But pinhole vs 'normal' photography isn't a straight either/or choice. My 6 years experience with pinhole photography has influenced how I see and work more generally. One of my most used 'normal' camera/lens combinations is a Hasselblad SWC903 which has an extreme (for the format) wide angle lens (38mm on 2 1/4 square film) - it's a mechanical, no frills camera that continues the simplicity of my pinhole equipment. When it's fitted with ND filters to necessitate slow shutter speeds the results are very pinhole like (although much sharper of course!).

Pinhole photography is very akin to the unhurried, methodical almost meditational approach to Large Format photography. It forces you to slow down and think much more about the subject and I've found this really suits my style of working.

I also enjoy the wide angle of view coupled with an aperture of f138 which give tremendous depth of field. Not only do foreground objects loom large whilst distant elements appear significantly diminished in size, but objects a few inches from the camera all the way to infinity are held in focus. I consciously try to exploit these characteristics when composing my pictures.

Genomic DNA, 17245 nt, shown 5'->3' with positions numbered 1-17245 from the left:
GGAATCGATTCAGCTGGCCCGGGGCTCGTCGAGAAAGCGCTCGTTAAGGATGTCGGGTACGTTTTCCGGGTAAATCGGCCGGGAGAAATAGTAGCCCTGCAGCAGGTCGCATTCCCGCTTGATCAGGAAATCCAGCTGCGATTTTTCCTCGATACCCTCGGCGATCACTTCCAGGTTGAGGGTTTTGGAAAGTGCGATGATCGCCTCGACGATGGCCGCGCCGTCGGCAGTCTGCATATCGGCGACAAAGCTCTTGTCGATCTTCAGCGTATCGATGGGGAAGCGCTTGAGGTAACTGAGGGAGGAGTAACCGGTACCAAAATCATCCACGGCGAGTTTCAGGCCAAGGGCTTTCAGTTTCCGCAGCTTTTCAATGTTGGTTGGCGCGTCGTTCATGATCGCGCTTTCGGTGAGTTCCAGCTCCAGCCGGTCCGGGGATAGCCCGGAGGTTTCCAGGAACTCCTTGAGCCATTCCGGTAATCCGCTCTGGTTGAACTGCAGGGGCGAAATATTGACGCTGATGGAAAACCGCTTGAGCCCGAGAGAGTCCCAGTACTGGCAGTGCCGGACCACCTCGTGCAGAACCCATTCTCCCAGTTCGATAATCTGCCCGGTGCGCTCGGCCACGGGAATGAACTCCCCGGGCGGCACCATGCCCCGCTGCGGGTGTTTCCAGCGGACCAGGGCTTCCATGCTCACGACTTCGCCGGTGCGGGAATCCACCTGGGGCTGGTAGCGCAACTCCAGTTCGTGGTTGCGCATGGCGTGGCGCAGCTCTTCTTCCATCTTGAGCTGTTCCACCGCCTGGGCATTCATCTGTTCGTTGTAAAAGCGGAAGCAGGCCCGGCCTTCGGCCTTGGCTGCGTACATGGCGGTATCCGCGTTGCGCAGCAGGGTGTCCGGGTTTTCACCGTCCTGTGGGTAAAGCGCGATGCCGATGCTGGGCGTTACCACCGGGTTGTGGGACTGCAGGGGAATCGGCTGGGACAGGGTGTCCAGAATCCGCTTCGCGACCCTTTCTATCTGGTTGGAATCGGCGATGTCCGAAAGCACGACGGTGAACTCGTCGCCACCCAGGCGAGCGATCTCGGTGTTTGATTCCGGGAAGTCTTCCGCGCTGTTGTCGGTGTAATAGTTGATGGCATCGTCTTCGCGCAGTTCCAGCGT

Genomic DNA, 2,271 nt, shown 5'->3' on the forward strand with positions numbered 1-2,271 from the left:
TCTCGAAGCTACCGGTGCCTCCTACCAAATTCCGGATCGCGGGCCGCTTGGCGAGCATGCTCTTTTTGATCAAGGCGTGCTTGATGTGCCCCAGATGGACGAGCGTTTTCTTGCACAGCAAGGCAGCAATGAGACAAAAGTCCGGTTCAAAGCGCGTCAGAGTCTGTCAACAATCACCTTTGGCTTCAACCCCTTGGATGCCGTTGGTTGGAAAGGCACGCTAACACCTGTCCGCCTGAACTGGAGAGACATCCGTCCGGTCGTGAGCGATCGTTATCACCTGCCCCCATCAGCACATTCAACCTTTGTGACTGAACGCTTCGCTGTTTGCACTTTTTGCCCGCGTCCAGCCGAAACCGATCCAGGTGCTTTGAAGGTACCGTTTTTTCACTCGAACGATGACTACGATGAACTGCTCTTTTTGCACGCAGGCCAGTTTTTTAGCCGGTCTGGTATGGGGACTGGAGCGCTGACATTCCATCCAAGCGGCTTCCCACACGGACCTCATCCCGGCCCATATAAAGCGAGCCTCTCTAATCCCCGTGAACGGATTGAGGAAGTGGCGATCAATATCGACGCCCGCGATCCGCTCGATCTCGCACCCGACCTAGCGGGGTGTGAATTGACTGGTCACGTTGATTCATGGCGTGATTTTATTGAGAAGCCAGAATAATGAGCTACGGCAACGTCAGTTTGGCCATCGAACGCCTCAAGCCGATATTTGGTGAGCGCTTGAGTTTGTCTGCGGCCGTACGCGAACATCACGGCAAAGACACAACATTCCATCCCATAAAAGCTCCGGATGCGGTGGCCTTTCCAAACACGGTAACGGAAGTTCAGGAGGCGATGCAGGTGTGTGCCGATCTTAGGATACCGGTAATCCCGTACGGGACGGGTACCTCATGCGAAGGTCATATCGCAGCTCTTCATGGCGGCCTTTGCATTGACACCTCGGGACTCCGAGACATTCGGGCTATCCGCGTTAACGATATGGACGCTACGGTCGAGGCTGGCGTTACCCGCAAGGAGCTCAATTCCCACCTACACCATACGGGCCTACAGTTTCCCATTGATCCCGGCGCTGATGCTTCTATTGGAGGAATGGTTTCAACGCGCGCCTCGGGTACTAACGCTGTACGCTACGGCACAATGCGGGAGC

Obviously an aperture of f138 results in long exposures (my longest to date has been 40 minutes) and so any movement in the frame becomes blurred. But I've given up worrying about that and instead take great pleasure in the unplanned effects that can sometimes result. People become ghost like objects and clouds transform into weird shapes unseen by the eye at the time of taking the shot. It all adds to the surreal experience in my view.

Copyright © 2010 steve gosling
Time & Motion
Taken at Durdle Door in Dorset this image captures all that I love about pinhole photography - the wide angle view, the effect of the slow shutter speed revealing the movement of the clouds and the energy of the water.
Which new techniques would you like to experiment within the year?